1) I don't think there is any real world difference between steel or brass, although in the long term steel will eventually rust. No sealer should be necessary. This is a non-sealed system and therefore zero pressure. The only way you should get a leak is if the block has a lot of corrosion. In this case you could use a little sealer of your choice, or some people have filled the pits with epoxy and then installed the plug as normal.

2) There is indeed a plug at the rear of the block, upper left behind the flywheel. It installs the same way as the others. This plug is known to leak (has full oil pressure behind it) so install it well. Mike Goodman recommends double plugging this one not only to prevent leaks, but also to reduce the risk of the plug coming loose.

3) The main advantage of allen head bolts on the little ends is so you can use a torque wrench on them. You can't easily get a socket on the original hex head bolts, and a crow's foot is awkward.

4) I wonder if you're referring to the main caps? I always safety wire these. A split pin will keep the nut from coming loose on the stud, but there is nothing preventing the entire stud from loosening in the block. Neither is likely to happen but you can't be too safe. On the big end bolts, you can use split pins, nylok nuts, lock tabs or a combination of more than one. Whatever you're comfortable with.

5) There are specific break-in oils and they do work as advertised. They are expensive so a lot of people don't use them, but many won't use anything else. I just used some on a 1098 I re-ringed with good results. If you use regular oil, don't use synthetic or anything extra slippery or your rings may not seat.
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bloodysalmon
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Re: Rebuilding XPAG 9204

Post by bloodysalmon » Mon May 18, 2020 10:00 am

... reading comments through with interest ... may I ask if anyone knows where rust is more or likely to break through from any water gallery on the block and or head? Known water leak areas and oil leaks from the block casting?
Chris Blood
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SteveW
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Re: Rebuilding XPAG 9204

Post by SteveW » Wed May 20, 2020 7:36 am

I've continued with my examination of the engine as I take it apart. Two areas of concern have came to light

i) The front camshaft bearing has a big groove in it. You can see in the picture that it runs from almost the oil way to out of the block. I'm guessing that this might be a source of a future oil leak if I leave it as is and should be replaced - what do you think. If I do have to replace it (aside from having to buy a set of three when I only need one), I read somewhere that if you replace the front one, it has to be line bored to make sure that it's in line with the others as it's thin walled and easy to install out of true - is that correct? It also has paint in it which is just plain wrong, but could be cleaned off if the rest was servicable.

ii) On closer examination of the pistons, two of them have scratches next to where the gudgeon pin comes through and particularly on the side of the top. This presumably means that the pistons have been rubbing against the side of the bore which either means that the con rods are bent or were slack on the big end bearings as it is the faces 90 degrees around from this that should almost touch (pistons are oval, not round). Given this scoring, I guess that I am now looking at new pistons? Interestingly, there is no sign of damage to the cylinders and measurements suggest that the crank has been reground, so this seems to support the latter theory.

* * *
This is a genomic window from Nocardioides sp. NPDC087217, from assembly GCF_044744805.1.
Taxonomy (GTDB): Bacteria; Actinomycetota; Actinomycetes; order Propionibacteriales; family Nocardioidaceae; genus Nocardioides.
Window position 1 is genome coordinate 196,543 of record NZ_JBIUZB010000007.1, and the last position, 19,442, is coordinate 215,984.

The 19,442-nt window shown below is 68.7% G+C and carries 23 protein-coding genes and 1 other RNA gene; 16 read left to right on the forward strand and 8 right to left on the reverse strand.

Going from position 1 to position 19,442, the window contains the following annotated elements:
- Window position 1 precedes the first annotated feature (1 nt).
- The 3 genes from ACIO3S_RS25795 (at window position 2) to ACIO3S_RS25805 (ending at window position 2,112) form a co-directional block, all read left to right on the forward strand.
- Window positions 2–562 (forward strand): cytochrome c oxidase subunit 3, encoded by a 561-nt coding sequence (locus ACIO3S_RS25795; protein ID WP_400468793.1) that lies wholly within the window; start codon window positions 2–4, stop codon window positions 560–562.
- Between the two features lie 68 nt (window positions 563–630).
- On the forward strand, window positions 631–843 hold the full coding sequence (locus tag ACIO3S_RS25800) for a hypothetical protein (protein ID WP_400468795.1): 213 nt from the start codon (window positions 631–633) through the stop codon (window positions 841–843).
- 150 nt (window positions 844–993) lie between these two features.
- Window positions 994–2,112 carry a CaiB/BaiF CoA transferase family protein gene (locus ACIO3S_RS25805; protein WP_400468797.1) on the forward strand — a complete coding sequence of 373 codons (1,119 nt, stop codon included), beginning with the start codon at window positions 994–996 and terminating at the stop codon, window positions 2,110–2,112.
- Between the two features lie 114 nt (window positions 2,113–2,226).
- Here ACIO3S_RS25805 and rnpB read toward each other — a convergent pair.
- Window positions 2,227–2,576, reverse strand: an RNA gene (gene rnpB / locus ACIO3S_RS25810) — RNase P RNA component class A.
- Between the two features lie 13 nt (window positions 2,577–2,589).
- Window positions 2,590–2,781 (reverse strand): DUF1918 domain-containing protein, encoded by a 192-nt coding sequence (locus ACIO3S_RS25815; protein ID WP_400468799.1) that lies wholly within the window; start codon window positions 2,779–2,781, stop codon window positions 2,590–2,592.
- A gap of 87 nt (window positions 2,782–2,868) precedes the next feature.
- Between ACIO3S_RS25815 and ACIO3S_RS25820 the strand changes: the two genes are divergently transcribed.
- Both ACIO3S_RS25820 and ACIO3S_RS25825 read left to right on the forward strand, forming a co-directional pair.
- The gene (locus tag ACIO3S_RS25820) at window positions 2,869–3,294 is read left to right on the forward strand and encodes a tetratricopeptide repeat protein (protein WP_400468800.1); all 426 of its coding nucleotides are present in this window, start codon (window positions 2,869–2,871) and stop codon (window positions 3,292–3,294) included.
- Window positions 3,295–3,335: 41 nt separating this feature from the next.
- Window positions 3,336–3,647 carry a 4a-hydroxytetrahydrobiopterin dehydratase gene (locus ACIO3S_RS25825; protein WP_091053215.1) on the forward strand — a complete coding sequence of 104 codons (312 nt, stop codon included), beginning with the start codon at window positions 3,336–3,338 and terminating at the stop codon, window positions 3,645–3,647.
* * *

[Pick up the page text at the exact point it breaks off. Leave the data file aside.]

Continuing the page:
Any thoughts on the above would be appreciated.
Attachments
damage to camshaft front bearing.jpg
wear on sides of pistons 2 and 3.jpg

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stephen stierman
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Re: Rebuilding XPAG 9204

Post by stephen stierman » Thu May 21, 2020 6:03 am

I assume your goal here is a rebuilt engine. Those cam bearings need to be changed, all of them and a machine shop should do it as the front bearing does need to be honed or reamed to fit. Worn cam bearings often are a cause of low oil pressure. I don't know what caused your piston scuffing, perhaps some overheating, a stuck ring, likely not a bent rod. i would want to use new pistons and would certainly want the bores checked for wear and probably a re bore to clean up any issues.

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Steve Simmons
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Re: Rebuilding XPAG 9204

Post by Steve Simmons » Thu May 21, 2020 8:25 am

The rear cam bearings seem to last forever, but the fronts wear much faster and I always replace them no matter how good they look. There is a factory bearing reamer (I have one but I'm a bit far from you) but I'm sure a machine shop can rig something up to do the job.

The groove in the bearing is suppose to be there, see photo below. It supplies oil to the cam gear thrust bearing. There were some bad bearings out there a few years ago, I think they were County brand. They had a straight seam. The ones with the seam that are shaped more like a puzzle piece are the good ones. The others were too tight and were very difficult to install without ruining them.
Attachments
XPAG Cam Bearing
XPAG Cam Bearing
cam-bearing.jpg (46.64 KiB) Viewed 235 times
1949 TC8975 / XPAG 9609
1949 TC9849 EXU / XPAG 10507
http://www.mgnuts.com

SteveW
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Re: Rebuilding XPAG 9204

Post by SteveW » Thu May 21, 2020 9:00 am

That's interesting. I guess that the groove is there to help with lubrication, but it still looks like an oil leak waiting to happen to me. I guess that I always knew that I needed new pistons as well, but my wallet was fighting back - I've put it in it's place now.
My problem is turning into one of trying to find an engine shop with a good reputation that is still open. I'm not sure what it's like in the USA at the moment, but many such places are closed at the moment due to the coronavirus.